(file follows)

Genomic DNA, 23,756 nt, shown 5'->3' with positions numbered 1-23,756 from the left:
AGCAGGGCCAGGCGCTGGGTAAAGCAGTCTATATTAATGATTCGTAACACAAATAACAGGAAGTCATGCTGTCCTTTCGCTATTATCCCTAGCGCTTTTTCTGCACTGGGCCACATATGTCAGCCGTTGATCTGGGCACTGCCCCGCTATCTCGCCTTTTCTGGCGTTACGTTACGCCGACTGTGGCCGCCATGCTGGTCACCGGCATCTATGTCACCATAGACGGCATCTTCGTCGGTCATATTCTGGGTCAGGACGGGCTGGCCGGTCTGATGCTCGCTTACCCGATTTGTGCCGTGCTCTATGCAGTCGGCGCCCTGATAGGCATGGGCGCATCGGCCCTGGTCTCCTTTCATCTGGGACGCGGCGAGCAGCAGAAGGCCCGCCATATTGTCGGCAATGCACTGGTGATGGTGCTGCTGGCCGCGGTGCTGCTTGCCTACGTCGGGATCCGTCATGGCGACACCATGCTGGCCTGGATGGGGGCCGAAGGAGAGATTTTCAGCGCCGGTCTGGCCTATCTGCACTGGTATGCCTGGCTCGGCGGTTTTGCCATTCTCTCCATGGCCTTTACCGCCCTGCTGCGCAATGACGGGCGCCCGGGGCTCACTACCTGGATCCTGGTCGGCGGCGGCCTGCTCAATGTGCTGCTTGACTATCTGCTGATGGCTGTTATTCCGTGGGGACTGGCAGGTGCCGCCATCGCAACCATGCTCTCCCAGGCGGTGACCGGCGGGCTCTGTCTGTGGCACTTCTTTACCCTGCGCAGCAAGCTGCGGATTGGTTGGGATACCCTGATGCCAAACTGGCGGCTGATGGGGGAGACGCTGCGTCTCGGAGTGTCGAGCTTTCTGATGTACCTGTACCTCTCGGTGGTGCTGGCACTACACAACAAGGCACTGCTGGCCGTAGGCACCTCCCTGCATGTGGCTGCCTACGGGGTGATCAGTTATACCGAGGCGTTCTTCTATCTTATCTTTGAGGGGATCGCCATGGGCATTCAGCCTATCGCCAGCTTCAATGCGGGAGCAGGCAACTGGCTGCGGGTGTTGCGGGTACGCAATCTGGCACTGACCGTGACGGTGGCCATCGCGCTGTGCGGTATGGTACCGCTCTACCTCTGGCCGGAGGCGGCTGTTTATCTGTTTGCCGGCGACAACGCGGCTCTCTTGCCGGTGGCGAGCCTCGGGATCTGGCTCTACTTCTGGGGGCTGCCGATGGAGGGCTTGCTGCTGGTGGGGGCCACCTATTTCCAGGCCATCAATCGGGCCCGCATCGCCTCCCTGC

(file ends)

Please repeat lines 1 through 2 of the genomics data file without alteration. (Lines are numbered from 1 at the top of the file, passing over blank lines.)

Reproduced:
Genomic DNA, 23,756 nt, shown 5'->3' with positions numbered 1-23,756 from the left:
AGCAGGGCCAGGCGCTGGGTAAAGCAGTCTATATTAATGATTCGTAACACAAATAACAGGAAGTCATGCTGTCCTTTCGCTATTATCCCTAGCGCTTTTTCTGCACTGGGCCACATATGTCAGCCGTTGATCTGGGCACTGCCCCGCTATCTCGCCTTTTCTGGCGTTACGTTACGCCGACTGTGGCCGCCATGCTGGTCACCGGCATCTATGTCACCATAGACGGCATCTTCGTCGGTCATATTCTGGGTCAGGACGGGCTGGCCGGTCTGATGCTCGCTTACCCGATTTGTGCCGTGCTCTATGCAGTCGGCGCCCTGATAGGCATGGGCGCATCGGCCCTGGTCTCCTTTCATCTGGGACGCGGCGAGCAGCAGAAGGCCCGCCATATTGTCGGCAATGCACTGGTGATGGTGCTGCTGGCCGCGGTGCTGCTTGCCTACGTCGGGATCCGTCATGGCGACACCATGCTGGCCTGGATGGGGGCCGAAGGAGAGATTTTCAGCGCCGGTCTGGCCTATCTGCACTGGTATGCCTGGCTCGGCGGTTTTGCCATTCTCTCCATGGCCTTTACCGCCCTGCTGCGCAATGACGGGCGCCCGGGGCTCACTACCTGGATCCTGGTCGGCGGCGGCCTGCTCAATGTGCTGCTTGACTATCTGCTGATGGCTGTTATTCCGTGGGGACTGGCAGGTGCCGCCATCGCAACCATGCTCTCCCAGGCGGTGACCGGCGGGCTCTGTCTGTGGCACTTCTTTACCCTGCGCAGCAAGCTGCGGATTGGTTGGGATACCCTGATGCCAAACTGGCGGCTGATGGGGGAGACGCTGCGTCTCGGAGTGTCGAGCTTTCTGATGTACCTGTACCTCTCGGTGGTGCTGGCACTACACAACAAGGCACTGCTGGCCGTAGGCACCTCCCTGCATGTGGCTGCCTACGGGGTGATCAGTTATACCGAGGCGTTCTTCTATCTTATCTTTGAGGGGATCGCCATGGGCATTCAGCCTATCGCCAGCTTCAATGCGGGAGCAGGCAACTGGCTGCGGGTGTTGCGGGTACGCAATCTGGCACTGACCGTGACGGTGGCCATCGCGCTGTGCGGTATGGTACCGCTCTACCTCTGGCCGGAGGCGGCTGTTTATCTGTTTGCCGGCGACAACGCGGCTCTCTTGCCGGTGGCGAGCCTCGGGATCTGGCTCTACTTCTGGGGGCTGCCGATGGAGGGCTTGCTGCTGGTGGGGGCCACCTATTTCCAGGCCATCAATCGGGCCCGCATCGCCTCCCTGC